WASHINGTON, D.C.–Interstitial lung disease (ILD) is associated with a number of rheumatic diseases, and patients may be referred by pulmonologists to rheumatologists for management. Patients with one of these conditions, especially when associated with connective tissue diseases, often have poor prognoses. Diagnosis can be challenging, and there are still few effective therapies for many of these conditions.
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A panel of experts on connective tissue–associated ILD spoke at a session titled, “Connective Tissue Disease–Associated Interstitial Lung Disease,” at the 2012 ACR/ARHP Annual Meeting, held here November 9–14. [Editor’s Note: This session was recorded and is available via ACR SessionSelect.] They offered some insight on diagnosing and treating these patients, as well as a glimpse into areas of research that may be promising.
ILD is a group of conditions associated with many connective-tissue diseases, said Aryeh Fischer, MD, acting chief of the division of rheumatology at National Jewish Health in Denver. These conditions typically are marked by interstitial inflammation and/or fibrosis of the lungs. Symptoms are not always clear, but imaging, histopathologic, and function tests may provide the best clues for diagnosis, he said.
Serious and More Mild ILDs
One of the most serious connective tissue–associated ILDs is usual interstitial pneumonia (UIP), an idiopathic condition marked by a honeycombing pattern seen on radiographs and fibrosis, Dr. Fischer said. UIP is most commonly seen in rheumatoid arthritis (RA) and is also commonly seen in scleroderma and systemic sclerosis. It has the worst prognosis in this classification, Dr. Fischer noted.
Another commonly seen ILD in rheumatic diseases is nonspecific interstitial pneumonia, a condition with a better prognosis than UIP. Prognosis for survival can depend on factors like the patient’s age, smoking status, and familial history, Dr. Fischer noted. Patients with RA may also develop bronchiolitis obliterans organizing pneumonia, an inflammation of the bronchioles with a comparatively good prognosis for recovery. Other conditions that may be seen in rheumatic disease patients include lymphocytic interstitial pneumonia and, more rarely, severe acute interstitial pneumonia.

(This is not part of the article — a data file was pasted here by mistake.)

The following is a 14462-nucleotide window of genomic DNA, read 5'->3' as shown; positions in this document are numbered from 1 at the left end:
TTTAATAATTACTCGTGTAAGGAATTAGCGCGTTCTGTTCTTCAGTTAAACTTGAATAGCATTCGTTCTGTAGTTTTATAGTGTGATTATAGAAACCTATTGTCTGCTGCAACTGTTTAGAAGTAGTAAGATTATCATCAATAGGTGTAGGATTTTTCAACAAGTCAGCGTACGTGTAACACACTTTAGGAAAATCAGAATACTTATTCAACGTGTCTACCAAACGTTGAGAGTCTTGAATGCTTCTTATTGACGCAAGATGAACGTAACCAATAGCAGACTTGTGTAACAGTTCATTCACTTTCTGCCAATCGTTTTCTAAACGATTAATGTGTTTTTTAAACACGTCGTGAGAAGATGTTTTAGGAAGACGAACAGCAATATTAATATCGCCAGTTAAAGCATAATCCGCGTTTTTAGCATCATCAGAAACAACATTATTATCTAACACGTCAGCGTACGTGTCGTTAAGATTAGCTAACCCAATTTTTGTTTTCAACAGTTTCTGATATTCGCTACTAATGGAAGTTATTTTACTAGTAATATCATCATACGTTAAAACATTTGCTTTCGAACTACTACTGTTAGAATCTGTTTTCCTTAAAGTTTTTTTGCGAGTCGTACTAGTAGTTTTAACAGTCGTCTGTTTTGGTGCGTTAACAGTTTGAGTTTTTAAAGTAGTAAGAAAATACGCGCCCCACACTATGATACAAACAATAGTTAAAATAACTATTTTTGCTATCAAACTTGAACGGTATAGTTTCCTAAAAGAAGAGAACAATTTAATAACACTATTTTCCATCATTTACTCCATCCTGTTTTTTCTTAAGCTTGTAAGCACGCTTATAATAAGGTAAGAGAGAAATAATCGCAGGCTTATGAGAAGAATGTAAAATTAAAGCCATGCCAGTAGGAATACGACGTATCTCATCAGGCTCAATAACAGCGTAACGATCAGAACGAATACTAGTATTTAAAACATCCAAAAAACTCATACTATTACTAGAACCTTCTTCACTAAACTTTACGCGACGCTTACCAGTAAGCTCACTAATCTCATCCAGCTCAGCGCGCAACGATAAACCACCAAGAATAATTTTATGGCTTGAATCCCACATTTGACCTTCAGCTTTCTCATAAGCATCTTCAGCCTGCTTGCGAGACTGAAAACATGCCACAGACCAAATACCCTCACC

Where ILD Is Most Common
ILD is most commonly found in systemic sclerosis at a prevalence rate of 25% to 90%, Dr. Fischer said. It is also found less frequently in polymyositis and dermatomyositis, RA, Sjögren’s syndrome, and systemic lupus erythematosus. If rheumatologists are treating patients with known connective tissue disease, they should take steps to determine if possible ILD is connective tissue disease¬ associated, Dr. Fischer said. Recognition of the exact disease would affect treatment decisions and the prognosis for these patients. “It’s important for the patients’ outcome to see where they fit,” he said.
Diagnosis typically involves assessing pulmonary function and examining high-resolution computed tomography (HRCT) scans. Bronchoscopy also may be a useful diagnostic tool, along with bronchoalveolar lavage to assess for infection and alveolar hemorrhage, Dr. Fischer said. Transbronchial biopsy may not add much useful information, he added.
It’s important for pulmonologists to get rheumatologists involved in diagnosis and treatment for these patients, Dr. Fischer said. ILD has a “rheumatologic flavor,” he said, with some patients presenting with specific autoantibodies and histopathologic features. With connective tissue–associated ILD, however, there often is a lack of extrathoracic features, he said.
How should these conditions be treated? For ILD in systemic sclerosis (SSc-ILD), the rheumatologist must first ask whom to treat, when to treat, and what therapy to try, said Richard Silver, MD, professor of medicine and pediatrics at the Medical University of South Carolina in Charleston.